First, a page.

Since producing the video below, developer Nixxes has taken another look at this excellent game and improved Pro performance. Much of the stutter has gone now, but this has been achieved by reinstating the adaptive v-sync, so you will see tearing now.

An overview of the improvements made to Deus Ex Mankind Divided. Performance has since been improved in the latest patch.


  • Resolution: 1080p
  • Additional features: Locked 1080p resolution, no dynamic scaling, improved texture filtering and depth of field
  • HDR: No

One of the slightest PS4 Pro upgrades available, no improvements are made to base resolution and frame-rate is already locked on base hardware, meaning no real enhancement on Pro. All you really get is additional texture filtering and a 4K HUD, along with a small improvement to the game’s depth of field effect. For Pro users with 1080p screens, dynamic resolution scaling is no longer an issue – but then, it wasn’t really a noticeable problem to begin with.

Let’s just say that the enhancements here are somewhat… barebones.

InFamous First Light/Second Son

  • Resolution: 1800p checkerboard
  • Additional features: Super-sampling down to 1080p or unlocked frame-rate at native 1080p
  • HDR: Yes

Developer Sucker Punch delivers a solid Pro upgrade here with benefits not just for 1080p display users, but also for owners of original hardware with HDR-capable screens. The principal improvement comes in the form of a much higher resolution – the base 1080p of the original releases is boosted to 3200×1800 via checkerboarding. It’s a really successful implementation, with very little in the way of noticeable artefacts.

Frame-rate holds its own at much the same level as the original game (perhaps a touch slower in less busy scenes, funnily enough) but there’s also the option to trade pixels for performance via a secondary mode that runs the game at a slightly unstable 60fps. Both titles also support high dynamic range rendering, with First Light’s neon power effects looking particularly superb here. Along with HDR upgrades on other titles, this particular feature rolls back to standard PlayStation 4 hardware too.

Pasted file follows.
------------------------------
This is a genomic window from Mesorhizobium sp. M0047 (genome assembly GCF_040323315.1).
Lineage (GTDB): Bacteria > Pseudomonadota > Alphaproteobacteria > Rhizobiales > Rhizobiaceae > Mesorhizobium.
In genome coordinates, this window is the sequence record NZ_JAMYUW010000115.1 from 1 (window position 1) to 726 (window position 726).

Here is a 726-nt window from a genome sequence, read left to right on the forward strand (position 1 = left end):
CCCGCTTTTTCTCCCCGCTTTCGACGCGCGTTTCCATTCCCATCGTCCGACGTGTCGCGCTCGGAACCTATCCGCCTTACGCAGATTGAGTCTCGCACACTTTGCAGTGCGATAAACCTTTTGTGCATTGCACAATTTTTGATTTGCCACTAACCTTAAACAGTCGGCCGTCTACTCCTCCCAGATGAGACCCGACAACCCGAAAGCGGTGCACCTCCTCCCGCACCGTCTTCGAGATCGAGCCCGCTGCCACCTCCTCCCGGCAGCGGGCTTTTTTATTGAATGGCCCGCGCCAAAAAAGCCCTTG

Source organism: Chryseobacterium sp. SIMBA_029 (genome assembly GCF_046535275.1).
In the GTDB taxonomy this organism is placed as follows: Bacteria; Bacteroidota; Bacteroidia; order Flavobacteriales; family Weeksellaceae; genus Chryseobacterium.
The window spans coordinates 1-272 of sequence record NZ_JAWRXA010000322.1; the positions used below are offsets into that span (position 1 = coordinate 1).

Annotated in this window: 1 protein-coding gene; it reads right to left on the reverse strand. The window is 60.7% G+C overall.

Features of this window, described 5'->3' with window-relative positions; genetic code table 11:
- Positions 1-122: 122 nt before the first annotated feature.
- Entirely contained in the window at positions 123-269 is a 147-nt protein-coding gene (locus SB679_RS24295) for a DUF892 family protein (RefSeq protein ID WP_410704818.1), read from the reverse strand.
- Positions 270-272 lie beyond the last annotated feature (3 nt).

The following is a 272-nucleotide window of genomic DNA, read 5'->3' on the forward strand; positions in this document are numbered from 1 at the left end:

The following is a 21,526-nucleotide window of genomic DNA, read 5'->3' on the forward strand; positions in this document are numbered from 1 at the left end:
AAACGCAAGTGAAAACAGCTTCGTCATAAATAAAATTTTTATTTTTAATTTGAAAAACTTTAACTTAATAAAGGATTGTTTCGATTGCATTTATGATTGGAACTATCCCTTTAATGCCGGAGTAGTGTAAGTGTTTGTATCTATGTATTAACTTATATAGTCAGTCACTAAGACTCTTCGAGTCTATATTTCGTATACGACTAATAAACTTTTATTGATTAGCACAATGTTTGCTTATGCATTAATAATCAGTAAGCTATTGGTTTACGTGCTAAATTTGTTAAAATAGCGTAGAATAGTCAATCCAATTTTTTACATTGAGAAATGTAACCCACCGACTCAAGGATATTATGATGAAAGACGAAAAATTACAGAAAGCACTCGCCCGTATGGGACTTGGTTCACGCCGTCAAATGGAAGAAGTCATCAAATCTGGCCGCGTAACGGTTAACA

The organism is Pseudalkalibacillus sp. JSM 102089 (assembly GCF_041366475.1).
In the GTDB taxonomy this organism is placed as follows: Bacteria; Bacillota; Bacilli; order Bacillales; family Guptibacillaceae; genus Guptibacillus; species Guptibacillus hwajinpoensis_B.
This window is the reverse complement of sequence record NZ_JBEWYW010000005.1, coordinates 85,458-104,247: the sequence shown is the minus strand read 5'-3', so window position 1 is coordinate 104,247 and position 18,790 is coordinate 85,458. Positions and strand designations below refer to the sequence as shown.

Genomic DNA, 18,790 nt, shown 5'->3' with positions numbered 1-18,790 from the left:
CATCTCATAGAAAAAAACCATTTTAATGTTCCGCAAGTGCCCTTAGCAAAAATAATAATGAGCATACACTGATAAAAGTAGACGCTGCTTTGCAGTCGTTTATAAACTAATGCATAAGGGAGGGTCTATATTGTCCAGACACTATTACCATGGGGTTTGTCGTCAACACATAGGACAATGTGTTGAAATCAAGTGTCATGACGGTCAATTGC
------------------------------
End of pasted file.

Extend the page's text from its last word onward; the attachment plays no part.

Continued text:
Both InFamous titles offer up improvements in either resolution or performance. Here’s a look at First Light.

Watch Dogs 2

  • Resolution: 1800p checkerboarding
  • Additional features: Super-sampling down to 1080p, far superior anti-aliasing
  • HDR: No

Watch Dogs 2 was another title we singled out for sub-optimal performance on PlayStation 4 Pro compared to base hardware. We’re happy to report that frame-rate wobbles during traversal and mid-20s performance dips during police chases are now resolved in the 1.04 patch, though we want to take time out at some point to see if it’s a pure optimisation improvement or whether there may have been some tweaks to the game’s visual make-up.

This title resolves at 1800p using the checkerboard upscaling technique and it’s a substantial upgrade over the base PlayStation 4 game in terms of image quality, owing to the fact that the standard game features some highly questionable anti-aliasing. A stipple-like effect is present on both PS4 and Xbox One versions of the title, but thankfully it is not a feature of the 1800p Pro presentation. On top of that, running this title on a 1080p screen offers up lovely image quality – all the benefits of super-sampling along with the apparent omission of the dodgy anti-aliasing.

Since producing this video, Ubisoft has responded with a patch to improve performance in stress point areas.

Call of Duty: Infinite Warfare

  • Resolution: 1560p to 2160p checkerboard
  • Additional features: Super-sampling down to 1080p
  • HDR: No

While controversy continues over the concept of Infinite Warfare, we’re happy to report that Infinite Warfare on PlayStation 4 Pro offers up an excellent experience. The PlayStation Meeting showing looked sub-optimal, but the final release code is something else, with a superb dynamic resolution scaling implementation paired with an optimisation effort that finally brings COD much closer to its locked 60fps roots.

The base PS4 version features a locked 1080 pixel vertical with a dynamic horizontal scaler, backed up by temporal super-sampling. The Pro version scales in a linear manner on both axes, moving between 1560p and 2160p with no noticeable artefacting. Resolution isn’t actually a key point in image quality in this title – it’s actually a more filmic look overall. The key takeaway from this one is that your 4K display is put through its paces, but the concept of a 60Hz COD is back on the table – we thoroughly enjoyed playing it.

Infinite Warfare scales up to a maximum 2160p with checkerboarding, and does so while maintaining an enviable performance level.

Call of Duty: Modern Warfare Remastered

  • Resolution: 1560p to 2160p checkerboard
  • Additional features: Super-sampling down to 1080p, improved performance
  • HDR: No

Based on what looks like an enhanced version of Sledgehammer’s Advanced Warfare engine, Modern Warfare Remastered offers up a 125 per cent boost to resolution over the standard PlayStation 4 release and backs it up with a better lock on the target 60fps performance level. The chosen anti-aliasing method makes for a relatively soft title overall, but there are obvious benefits to running it on a 4K screen. However, it’s the more consistent frame-rate that will stand out – for users of 1080p screens in particular.

Modern Warfare Remastered offers tangible resolution increases and a better performance level overall.


  • Resolution: Native 4K
  • Additional features: Super-sampling down to 1080p, worse performance than base PS4 in some scenes
  • HDR: No